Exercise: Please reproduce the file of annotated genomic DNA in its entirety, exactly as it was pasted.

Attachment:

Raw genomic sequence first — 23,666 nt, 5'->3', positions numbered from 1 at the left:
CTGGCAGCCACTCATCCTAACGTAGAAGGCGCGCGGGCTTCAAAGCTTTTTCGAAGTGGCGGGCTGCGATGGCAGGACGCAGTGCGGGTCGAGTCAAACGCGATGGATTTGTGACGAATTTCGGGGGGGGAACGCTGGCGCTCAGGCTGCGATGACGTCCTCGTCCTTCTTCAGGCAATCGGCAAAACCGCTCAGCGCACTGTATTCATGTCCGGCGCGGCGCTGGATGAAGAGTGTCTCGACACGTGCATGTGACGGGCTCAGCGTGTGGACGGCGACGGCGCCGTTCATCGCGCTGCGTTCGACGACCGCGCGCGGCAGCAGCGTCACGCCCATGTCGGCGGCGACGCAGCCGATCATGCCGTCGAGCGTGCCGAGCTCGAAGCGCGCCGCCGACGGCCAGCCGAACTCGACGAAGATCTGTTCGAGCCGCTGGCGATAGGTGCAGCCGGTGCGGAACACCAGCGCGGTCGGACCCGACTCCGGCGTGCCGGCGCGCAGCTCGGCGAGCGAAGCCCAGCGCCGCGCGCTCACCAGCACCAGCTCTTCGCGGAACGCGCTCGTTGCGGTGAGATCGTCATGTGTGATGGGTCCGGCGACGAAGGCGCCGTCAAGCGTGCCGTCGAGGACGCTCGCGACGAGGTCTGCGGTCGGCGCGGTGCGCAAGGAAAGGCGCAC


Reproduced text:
Raw genomic sequence first — 23,666 nt, 5'->3', positions numbered from 1 at the left:
CTGGCAGCCACTCATCCTAACGTAGAAGGCGCGCGGGCTTCAAAGCTTTTTCGAAGTGGCGGGCTGCGATGGCAGGACGCAGTGCGGGTCGAGTCAAACGCGATGGATTTGTGACGAATTTCGGGGGGGGAACGCTGGCGCTCAGGCTGCGATGACGTCCTCGTCCTTCTTCAGGCAATCGGCAAAACCGCTCAGCGCACTGTATTCATGTCCGGCGCGGCGCTGGATGAAGAGTGTCTCGACACGTGCATGTGACGGGCTCAGCGTGTGGACGGCGACGGCGCCGTTCATCGCGCTGCGTTCGACGACCGCGCGCGGCAGCAGCGTCACGCCCATGTCGGCGGCGACGCAGCCGATCATGCCGTCGAGCGTGCCGAGCTCGAAGCGCGCCGCCGACGGCCAGCCGAACTCGACGAAGATCTGTTCGAGCCGCTGGCGATAGGTGCAGCCGGTGCGGAACACCAGCGCGGTCGGACCCGACTCCGGCGTGCCGGCGCGCAGCTCGGCGAGCGAAGCCCAGCGCCGCGCGCTCACCAGCACCAGCTCTTCGCGGAACGCGCTCGTTGCGGTGAGATCGTCATGTGTGATGGGTCCGGCGACGAAGGCGCCGTCAAGCGTGCCGTCGAGGACGCTCGCGACGAGGTCTGCGGTCGGCGCGGTGCGCAAGGAAAGGCGCAC